This morning I received my bimonthly copy of British Wildlife Magazine. On the cover there's a brilliant photo of hares boxing in the snow by Richard Revels; inside there's a diverse range of articles, two of which are as much about people as they are about wildlife.
"Extreme Butterfly Collecting" by Matthew Oates is a biography of Ian Robert Penicuick Heslop (1904-70), a splendid example of the old school of eccentric naturalists. In the company of characters such as Baron de Worms and Colonel Labouchere, he risked life and limb to amass a collection of Britain's rarest butterflies. In 1953 he proudly announced, "By a coincidence I have caught exactly as many purple emperors as I have shot elephants".
By contrast, in his "Twitcher in the Swamp" column, Peter Marren offers a scathing critique of the BBC's recent series British Isles - A Natural History. He writes, "Deep down, the telly people think that nature is boring. Or, to be more accurate, they are convinced that the public thinks so." This is why, he claims, natural history programmes have become more and more gimmicky and obsessed with technology. I found myself nodding in agreement as I read the piece: the best natural history programmes show that nature is endlessly fascinating in its own right, without resorting to technical gimmickry.
Earlier in the week, I found myself watching a re-run of Ape-Man on UKTV History. This series marks, for me, the point at which the BBC's documentary output started to go seriously astray. They took a fascinating subject, human origins, and made a programme that is virtually unwatchable. Information is delivered in the briefest of snippets, punctuated by doom-laden chords and blurred, oddly-coloured footage of chimpanzees. It's as if the programme-makers thought, "People won't be interested in this, so we need to find a way of making it more dramatic." That seems a very strange view point for a documentary-maker. Surely it's better to assume that your audience will be interested provided you explain the subject clearly.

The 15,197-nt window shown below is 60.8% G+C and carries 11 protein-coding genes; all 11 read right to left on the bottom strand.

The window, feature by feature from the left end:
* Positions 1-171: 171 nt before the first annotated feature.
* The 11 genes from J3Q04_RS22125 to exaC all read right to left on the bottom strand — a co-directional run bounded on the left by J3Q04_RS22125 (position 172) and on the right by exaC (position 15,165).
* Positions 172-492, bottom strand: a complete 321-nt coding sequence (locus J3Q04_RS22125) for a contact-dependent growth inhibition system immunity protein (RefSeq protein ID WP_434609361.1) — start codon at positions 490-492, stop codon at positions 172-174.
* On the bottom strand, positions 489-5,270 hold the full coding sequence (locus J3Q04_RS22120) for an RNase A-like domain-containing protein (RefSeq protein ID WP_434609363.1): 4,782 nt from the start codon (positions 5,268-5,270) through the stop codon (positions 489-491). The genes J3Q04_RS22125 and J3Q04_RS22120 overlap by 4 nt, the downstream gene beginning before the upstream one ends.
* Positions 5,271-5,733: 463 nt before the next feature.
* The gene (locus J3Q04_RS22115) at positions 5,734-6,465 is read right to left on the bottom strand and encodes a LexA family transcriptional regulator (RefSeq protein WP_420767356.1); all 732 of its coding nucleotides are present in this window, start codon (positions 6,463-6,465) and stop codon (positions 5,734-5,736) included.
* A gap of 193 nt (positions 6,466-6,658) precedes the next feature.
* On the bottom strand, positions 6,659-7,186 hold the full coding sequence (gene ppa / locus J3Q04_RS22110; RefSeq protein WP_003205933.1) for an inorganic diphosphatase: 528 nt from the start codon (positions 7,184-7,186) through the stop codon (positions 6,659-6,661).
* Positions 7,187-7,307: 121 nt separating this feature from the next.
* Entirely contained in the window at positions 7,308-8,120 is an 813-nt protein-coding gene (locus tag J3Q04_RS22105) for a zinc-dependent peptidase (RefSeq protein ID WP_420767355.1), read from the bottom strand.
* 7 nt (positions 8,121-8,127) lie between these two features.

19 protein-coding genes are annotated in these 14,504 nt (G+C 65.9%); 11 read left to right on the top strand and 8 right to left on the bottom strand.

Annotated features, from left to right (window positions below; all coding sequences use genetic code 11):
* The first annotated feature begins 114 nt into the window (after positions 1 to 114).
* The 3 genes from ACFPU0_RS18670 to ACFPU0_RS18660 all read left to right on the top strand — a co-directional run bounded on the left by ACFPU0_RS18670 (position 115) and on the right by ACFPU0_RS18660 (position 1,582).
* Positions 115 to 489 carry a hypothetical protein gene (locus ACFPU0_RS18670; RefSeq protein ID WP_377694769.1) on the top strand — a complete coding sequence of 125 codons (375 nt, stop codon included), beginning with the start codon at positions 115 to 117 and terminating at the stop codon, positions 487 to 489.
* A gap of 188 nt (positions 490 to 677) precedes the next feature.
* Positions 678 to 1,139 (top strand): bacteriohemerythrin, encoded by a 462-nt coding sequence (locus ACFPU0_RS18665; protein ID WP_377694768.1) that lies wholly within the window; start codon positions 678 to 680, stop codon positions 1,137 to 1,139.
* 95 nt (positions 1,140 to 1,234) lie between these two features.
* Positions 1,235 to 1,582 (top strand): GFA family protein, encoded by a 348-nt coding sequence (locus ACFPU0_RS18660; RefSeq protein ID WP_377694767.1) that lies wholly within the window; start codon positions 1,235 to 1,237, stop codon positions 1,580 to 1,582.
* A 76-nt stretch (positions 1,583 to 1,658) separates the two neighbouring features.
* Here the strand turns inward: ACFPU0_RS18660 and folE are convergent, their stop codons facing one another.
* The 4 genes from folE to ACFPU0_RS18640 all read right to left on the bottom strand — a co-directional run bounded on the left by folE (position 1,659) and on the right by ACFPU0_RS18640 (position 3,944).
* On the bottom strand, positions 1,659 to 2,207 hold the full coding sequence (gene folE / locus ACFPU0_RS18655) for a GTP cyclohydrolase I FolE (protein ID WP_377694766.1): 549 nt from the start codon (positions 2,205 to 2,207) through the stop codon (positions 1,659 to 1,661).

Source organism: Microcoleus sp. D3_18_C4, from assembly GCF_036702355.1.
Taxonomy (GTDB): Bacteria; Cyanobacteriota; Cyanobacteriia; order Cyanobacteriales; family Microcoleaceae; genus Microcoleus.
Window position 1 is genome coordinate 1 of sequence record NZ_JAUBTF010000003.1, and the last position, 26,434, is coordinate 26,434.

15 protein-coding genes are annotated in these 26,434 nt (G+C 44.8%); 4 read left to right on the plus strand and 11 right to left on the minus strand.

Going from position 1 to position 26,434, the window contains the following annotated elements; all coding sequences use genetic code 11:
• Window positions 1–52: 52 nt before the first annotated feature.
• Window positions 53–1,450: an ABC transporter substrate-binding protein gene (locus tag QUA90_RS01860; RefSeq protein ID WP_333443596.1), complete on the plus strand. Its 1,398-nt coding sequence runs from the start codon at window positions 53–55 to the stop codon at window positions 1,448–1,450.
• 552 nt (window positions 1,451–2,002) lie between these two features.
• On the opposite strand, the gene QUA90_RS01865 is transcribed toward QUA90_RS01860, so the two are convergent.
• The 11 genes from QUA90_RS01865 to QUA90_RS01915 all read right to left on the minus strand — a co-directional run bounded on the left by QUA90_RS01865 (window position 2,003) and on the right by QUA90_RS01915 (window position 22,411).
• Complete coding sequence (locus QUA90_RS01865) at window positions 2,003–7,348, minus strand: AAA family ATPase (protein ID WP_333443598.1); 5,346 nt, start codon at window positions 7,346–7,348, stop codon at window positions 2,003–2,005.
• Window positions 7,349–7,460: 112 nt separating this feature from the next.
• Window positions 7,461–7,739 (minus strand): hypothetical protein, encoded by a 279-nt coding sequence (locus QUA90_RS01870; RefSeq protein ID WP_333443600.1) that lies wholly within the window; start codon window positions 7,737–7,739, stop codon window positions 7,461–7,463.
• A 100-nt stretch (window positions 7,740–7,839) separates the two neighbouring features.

I've just started reading How to Be a Bad Birdwatcher by Simon Barnes. His philosophy is that studying the natural world, even in a casual and non-scientific way, can be a life-affirming experience. As he says, "Look out of the window. See a bird. Enjoy it. Congratulations. You are a bad birdwatcher."
I couldn't agree more with Simon's philosophy. Trudging home through the snow on Thursday afternoon, I spotted a starling singing its heart out on a TV aerial. Despite the gloomy winter weather, this little bird was full of the joys of spring: chest puffed out, wings fluttering, throat quivering. My spirits were instantly lifted.
About a year ago I took the decision to become more involved with the Sorby Natural History Society. Although I had been a member (on and off) for about 30 years, I hadn't attended many of the society's meetings until last year. Sorby has many experts in different fields of natural history. They are enthusiastic amateurs from all walks of life and, as far I know, none of them has ever caught a purple emperor and/or shot an elephant!